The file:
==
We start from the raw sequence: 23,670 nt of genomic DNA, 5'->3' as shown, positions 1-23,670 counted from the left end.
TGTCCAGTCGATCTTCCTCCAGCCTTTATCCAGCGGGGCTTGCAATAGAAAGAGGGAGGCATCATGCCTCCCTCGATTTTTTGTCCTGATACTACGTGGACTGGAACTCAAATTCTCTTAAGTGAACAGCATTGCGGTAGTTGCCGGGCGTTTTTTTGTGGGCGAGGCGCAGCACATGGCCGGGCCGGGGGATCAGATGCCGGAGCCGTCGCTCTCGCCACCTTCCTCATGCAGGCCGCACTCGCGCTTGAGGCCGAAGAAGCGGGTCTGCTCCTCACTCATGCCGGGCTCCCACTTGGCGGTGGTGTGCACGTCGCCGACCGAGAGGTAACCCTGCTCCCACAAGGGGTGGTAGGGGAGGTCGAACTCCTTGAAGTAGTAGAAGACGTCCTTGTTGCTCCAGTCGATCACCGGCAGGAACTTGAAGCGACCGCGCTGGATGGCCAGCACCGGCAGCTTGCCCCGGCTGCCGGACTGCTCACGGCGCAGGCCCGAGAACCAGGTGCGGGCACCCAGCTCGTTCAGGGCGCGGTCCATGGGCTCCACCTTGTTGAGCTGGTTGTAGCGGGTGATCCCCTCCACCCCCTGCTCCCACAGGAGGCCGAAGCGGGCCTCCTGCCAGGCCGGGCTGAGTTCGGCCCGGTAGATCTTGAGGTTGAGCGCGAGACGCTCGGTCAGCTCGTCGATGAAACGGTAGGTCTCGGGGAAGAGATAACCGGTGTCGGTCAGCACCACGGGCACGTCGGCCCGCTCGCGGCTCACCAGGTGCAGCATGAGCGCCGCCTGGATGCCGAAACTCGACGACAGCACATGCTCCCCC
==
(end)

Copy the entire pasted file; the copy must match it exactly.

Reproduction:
We start from the raw sequence: 23,670 nt of genomic DNA, 5'->3' as shown, positions 1-23,670 counted from the left end.
TGTCCAGTCGATCTTCCTCCAGCCTTTATCCAGCGGGGCTTGCAATAGAAAGAGGGAGGCATCATGCCTCCCTCGATTTTTTGTCCTGATACTACGTGGACTGGAACTCAAATTCTCTTAAGTGAACAGCATTGCGGTAGTTGCCGGGCGTTTTTTTGTGGGCGAGGCGCAGCACATGGCCGGGCCGGGGGATCAGATGCCGGAGCCGTCGCTCTCGCCACCTTCCTCATGCAGGCCGCACTCGCGCTTGAGGCCGAAGAAGCGGGTCTGCTCCTCACTCATGCCGGGCTCCCACTTGGCGGTGGTGTGCACGTCGCCGACCGAGAGGTAACCCTGCTCCCACAAGGGGTGGTAGGGGAGGTCGAACTCCTTGAAGTAGTAGAAGACGTCCTTGTTGCTCCAGTCGATCACCGGCAGGAACTTGAAGCGACCGCGCTGGATGGCCAGCACCGGCAGCTTGCCCCGGCTGCCGGACTGCTCACGGCGCAGGCCCGAGAACCAGGTGCGGGCACCCAGCTCGTTCAGGGCGCGGTCCATGGGCTCCACCTTGTTGAGCTGGTTGTAGCGGGTGATCCCCTCCACCCCCTGCTCCCACAGGAGGCCGAAGCGGGCCTCCTGCCAGGCCGGGCTGAGTTCGGCCCGGTAGATCTTGAGGTTGAGCGCGAGACGCTCGGTCAGCTCGTCGATGAAACGGTAGGTCTCGGGGAAGAGATAACCGGTGTCGGTCAGCACCACGGGCACGTCGGCCCGCTCGCGGCTCACCAGGTGCAGCATGAGCGCCGCCTGGATGCCGAAACTCGACGACAGCACATGCTCCCCC